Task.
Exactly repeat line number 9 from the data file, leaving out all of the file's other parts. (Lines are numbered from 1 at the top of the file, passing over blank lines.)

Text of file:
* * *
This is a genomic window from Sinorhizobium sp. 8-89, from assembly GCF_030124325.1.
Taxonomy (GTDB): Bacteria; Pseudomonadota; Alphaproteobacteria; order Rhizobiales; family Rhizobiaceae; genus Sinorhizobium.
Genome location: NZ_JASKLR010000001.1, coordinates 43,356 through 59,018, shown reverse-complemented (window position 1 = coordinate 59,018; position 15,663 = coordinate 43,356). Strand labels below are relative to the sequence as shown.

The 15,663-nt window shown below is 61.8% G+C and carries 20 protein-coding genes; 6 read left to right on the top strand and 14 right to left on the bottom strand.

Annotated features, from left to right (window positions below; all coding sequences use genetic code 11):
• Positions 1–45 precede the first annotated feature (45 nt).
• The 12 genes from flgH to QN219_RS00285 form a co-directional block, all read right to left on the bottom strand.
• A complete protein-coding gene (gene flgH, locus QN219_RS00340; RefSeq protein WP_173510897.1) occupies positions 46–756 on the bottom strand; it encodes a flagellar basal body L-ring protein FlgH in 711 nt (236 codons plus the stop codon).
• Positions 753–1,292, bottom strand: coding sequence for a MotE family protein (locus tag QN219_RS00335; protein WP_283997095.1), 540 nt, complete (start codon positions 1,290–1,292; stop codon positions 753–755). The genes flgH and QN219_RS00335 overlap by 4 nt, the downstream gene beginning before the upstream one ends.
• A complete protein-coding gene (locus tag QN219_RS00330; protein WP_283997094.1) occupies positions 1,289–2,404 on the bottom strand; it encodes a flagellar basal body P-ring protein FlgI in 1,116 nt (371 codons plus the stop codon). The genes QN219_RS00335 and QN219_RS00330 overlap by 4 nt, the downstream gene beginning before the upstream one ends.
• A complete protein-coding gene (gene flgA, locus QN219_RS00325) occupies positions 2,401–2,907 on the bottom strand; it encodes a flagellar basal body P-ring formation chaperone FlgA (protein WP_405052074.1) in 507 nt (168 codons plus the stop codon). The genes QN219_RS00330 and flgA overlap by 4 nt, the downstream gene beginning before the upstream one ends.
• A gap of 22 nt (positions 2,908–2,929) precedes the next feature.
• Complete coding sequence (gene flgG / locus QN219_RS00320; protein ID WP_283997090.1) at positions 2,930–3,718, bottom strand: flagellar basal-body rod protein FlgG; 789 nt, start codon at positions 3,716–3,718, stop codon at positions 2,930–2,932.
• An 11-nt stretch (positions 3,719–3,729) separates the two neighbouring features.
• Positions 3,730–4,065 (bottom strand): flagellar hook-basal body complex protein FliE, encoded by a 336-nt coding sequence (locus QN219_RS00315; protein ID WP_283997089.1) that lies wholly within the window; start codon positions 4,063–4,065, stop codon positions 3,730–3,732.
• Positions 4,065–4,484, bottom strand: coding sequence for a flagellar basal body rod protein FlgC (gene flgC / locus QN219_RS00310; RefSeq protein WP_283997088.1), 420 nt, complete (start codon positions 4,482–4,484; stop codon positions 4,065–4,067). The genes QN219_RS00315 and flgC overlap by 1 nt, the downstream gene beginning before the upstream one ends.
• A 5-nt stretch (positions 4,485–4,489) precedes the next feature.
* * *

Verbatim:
• Positions 753–1,292, bottom strand: coding sequence for a MotE family protein (locus tag QN219_RS00335; protein WP_283997095.1), 540 nt, complete (start codon positions 1,290–1,292; stop codon positions 753–755). The genes flgH and QN219_RS00335 overlap by 4 nt, the downstream gene beginning before the upstream one ends.